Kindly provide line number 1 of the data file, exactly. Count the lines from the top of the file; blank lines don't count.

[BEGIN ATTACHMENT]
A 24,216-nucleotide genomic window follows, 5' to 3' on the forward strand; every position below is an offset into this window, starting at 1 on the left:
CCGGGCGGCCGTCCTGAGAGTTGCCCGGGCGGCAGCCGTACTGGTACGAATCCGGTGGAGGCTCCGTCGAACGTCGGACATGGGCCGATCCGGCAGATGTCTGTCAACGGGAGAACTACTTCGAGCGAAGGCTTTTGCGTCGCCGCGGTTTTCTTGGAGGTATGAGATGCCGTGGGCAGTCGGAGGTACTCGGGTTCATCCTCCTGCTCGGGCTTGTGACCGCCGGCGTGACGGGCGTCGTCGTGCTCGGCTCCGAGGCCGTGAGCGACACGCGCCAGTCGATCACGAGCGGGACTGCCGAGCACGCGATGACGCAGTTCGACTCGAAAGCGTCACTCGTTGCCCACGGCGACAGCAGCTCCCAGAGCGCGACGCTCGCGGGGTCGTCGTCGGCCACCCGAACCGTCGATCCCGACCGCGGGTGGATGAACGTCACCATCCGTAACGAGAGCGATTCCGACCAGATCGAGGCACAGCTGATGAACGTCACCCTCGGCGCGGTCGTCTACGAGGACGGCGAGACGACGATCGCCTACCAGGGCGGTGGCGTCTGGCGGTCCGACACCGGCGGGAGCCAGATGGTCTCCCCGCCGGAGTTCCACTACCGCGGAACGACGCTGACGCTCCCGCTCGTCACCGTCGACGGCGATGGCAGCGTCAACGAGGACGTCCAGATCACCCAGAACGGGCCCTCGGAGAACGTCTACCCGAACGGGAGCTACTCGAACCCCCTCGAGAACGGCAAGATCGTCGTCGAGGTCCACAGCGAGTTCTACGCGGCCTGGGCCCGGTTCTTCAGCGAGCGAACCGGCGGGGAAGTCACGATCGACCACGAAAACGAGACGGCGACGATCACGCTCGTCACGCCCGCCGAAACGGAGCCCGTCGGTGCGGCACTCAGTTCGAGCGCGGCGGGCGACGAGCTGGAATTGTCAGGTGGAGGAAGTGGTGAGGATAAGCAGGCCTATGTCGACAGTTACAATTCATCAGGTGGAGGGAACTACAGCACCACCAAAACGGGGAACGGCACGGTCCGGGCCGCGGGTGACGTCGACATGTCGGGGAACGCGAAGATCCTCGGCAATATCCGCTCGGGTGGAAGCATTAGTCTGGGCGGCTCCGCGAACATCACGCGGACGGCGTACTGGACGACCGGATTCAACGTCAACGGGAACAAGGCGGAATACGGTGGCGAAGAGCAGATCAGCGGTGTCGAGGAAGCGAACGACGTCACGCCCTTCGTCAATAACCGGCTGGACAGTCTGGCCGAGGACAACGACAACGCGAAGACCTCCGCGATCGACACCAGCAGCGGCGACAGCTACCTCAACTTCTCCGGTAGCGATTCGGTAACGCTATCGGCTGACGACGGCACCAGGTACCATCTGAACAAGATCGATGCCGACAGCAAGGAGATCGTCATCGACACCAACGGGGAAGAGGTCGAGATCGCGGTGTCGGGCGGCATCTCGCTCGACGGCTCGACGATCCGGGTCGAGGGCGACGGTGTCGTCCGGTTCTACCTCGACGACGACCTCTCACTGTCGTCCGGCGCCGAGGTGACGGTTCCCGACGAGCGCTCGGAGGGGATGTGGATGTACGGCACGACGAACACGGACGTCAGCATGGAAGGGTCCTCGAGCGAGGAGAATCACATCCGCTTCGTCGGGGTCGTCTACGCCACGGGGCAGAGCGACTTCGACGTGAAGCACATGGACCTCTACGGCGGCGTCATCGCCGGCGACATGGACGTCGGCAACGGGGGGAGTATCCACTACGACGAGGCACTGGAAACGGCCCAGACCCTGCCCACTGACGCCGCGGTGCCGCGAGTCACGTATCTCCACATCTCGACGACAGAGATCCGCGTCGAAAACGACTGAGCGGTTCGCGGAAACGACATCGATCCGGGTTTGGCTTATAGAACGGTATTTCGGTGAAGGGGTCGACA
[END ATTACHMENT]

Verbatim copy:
A 24,216-nucleotide genomic window follows, 5' to 3' on the forward strand; every position below is an offset into this window, starting at 1 on the left: